In a press conference earlier today Google announced a bold and ambitious plan to automatically add computer generated captioning to all English videos on Youtube. Capitalizing on more than a decade of expertise gained during the creation of services such as the Google Translation Engine and Google Voice, the web giant will leverage its powerful computing infrastructure to automatically convert English speech into text across virtually every video in its archive. The announcement from Google represents a landmark moment in the field of automated speech translation. It is also a much welcome boon to deaf and hearing impaired people across the world. What’s more, the automatic translation of millions of hours of speech laden video into text represents a big boost to the field of information and search. Millions of hours of speech will now be accessible to search engines. Google’s translation initiative portends a fast approaching world where all speech, whether it be in videos, phone conversations, or plain old human to human conversations will be automatically converted into text and made searchable for anyone, speaking any language, in the world. Be sure to watch the video after the break that explains most of what you want to know about Google’s video caption service.
The importance of the announcement today is not really about the technology or the capability of speech to text translation, both of which have been inching into the mainstream for many years now. Indeed, Google has been converting speech to text in Youtube videos to limited partners at least as long ago as Nov 2009. The real news here is the enormous scale of the translation that will occur. Google indicates that nearly every single English video on Youtube will soon be translated into text captioning, and languages other than English will be sure to follow. Even though only English videos can be captioned, once those videos are captioned into English their captions can then be translated into roughly 50 different languages. Below is a short video from Google that clearly explains the basics of their captioning service:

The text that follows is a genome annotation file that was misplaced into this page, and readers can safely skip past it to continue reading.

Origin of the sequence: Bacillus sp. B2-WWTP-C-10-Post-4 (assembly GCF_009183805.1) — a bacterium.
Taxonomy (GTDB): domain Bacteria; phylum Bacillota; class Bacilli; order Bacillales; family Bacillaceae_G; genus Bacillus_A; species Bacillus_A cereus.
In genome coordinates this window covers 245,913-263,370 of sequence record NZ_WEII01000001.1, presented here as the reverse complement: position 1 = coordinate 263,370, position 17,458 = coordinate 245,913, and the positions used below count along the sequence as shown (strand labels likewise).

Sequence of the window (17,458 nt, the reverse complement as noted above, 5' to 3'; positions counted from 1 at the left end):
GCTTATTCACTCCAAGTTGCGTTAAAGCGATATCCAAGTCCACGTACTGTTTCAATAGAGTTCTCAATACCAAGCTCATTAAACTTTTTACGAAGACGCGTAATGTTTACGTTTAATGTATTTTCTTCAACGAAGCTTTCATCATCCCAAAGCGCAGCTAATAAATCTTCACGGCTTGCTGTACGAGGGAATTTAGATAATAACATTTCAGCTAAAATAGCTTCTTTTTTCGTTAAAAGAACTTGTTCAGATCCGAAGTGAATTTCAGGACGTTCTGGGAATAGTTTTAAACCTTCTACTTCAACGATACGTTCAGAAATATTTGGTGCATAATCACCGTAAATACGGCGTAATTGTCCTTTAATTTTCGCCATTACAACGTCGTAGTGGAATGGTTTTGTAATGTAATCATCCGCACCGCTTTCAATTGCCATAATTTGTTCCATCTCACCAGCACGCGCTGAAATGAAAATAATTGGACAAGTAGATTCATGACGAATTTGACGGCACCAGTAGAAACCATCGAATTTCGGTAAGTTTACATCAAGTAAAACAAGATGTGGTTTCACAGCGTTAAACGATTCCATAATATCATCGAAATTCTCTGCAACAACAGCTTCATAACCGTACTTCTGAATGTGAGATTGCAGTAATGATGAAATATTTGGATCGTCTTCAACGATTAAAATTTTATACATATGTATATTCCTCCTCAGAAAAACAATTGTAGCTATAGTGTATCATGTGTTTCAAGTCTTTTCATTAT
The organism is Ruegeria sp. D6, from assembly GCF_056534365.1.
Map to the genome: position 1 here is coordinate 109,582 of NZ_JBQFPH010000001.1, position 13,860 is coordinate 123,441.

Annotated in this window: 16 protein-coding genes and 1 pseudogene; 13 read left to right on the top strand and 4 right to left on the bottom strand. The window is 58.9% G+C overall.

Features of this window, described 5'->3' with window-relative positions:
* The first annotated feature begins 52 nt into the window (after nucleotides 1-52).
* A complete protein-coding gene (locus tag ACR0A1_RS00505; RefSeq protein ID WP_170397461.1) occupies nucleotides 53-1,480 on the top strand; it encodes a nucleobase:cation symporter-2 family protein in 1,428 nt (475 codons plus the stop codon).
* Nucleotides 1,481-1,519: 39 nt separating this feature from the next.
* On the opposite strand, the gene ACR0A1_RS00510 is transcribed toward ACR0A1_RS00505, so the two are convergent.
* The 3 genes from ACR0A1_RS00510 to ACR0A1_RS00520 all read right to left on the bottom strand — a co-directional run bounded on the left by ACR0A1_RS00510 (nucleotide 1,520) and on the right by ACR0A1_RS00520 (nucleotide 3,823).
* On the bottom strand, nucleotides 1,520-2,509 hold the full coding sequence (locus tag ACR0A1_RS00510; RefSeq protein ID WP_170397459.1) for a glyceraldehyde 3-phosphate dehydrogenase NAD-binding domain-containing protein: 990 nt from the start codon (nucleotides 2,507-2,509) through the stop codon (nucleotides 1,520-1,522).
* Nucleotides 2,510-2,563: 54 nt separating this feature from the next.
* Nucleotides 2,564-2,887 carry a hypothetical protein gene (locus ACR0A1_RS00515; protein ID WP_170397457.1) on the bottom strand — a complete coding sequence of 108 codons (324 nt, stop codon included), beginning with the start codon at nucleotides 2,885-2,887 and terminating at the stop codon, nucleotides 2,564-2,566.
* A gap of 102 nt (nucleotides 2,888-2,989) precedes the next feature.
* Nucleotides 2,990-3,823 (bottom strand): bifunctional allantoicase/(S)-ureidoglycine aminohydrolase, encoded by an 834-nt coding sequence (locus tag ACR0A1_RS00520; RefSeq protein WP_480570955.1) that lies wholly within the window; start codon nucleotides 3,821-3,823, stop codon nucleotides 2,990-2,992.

When it comes to managing information, whether it be searching, sorting, or grouping, text is king. Search engines such as Google or Bing, question answering services like Wolfram Alpha, and pretty much any other major information management tool you can imagine are all built upon the ability to analyze text. Give them videos or images, and they don’t know what to do with them or how to understand them, save for the text meta data that accompanies them. Today’s captioning announcement from Google means that literally millions of hours of speech that has been trapped within the world’s videos will now be extracted and eventually made available for search engines and all other information tools to manipulate. It is not clear when or how these captions will be made openly available to other services, but hopefully they will be made available soon. As if the world wasn’t already awash in information, it looks like Google has just opened the floodgates for a whole lot more information to flow into our lives.
Of course, for the millions of deaf people around the world the captioning initiative from Google is an especially exciting development, opening the doors to the rich universe of Youtube content that has thus far been very difficult to access. In its presentation today Google gave ample time for hearing impaired and deaf advocates to explain how awesome this captioning service will be for them. The promo video below demonstrates that value:
Automated language translation, either in the form of speech to text translation or translation from one language to another, has been a big theme for us here at the Hub. We have seen tweets automatically converted into other languages, an entire social network that allows people using any language to converse, and smartphone apps that can translate your dictated speech. Although full fledged human level artificial intelligence, or strong ai, may still be a ways off, advances in language translation demonstrate how artificial intelligence to conquer specific subsets of human intelligence, or narrow ai, is blooming all around us.
Star Trek quality universal language translation isn’t quite here yet, but it is tantalizingly close. Even with current technology the translations are good enough for most of our needs. Over the last few months there have been several occasions in which I was easily able to communicate with an individual over Facebook in a foreign language by passing our conversation through Google’s language translation engine. Ten to twenty years from now automatic translation will be really, really good, and language may completely cease to be a barrier to human communication. Spoken words and written words will seamlessly be converted from one language to another language in real time as we converse with each other in person or over the phone, engage in video chats with each other, write to each other, and – yes – even watch videos on Youtube.
*Disclosure – Keith Kleiner is a former employee of Google, Inc.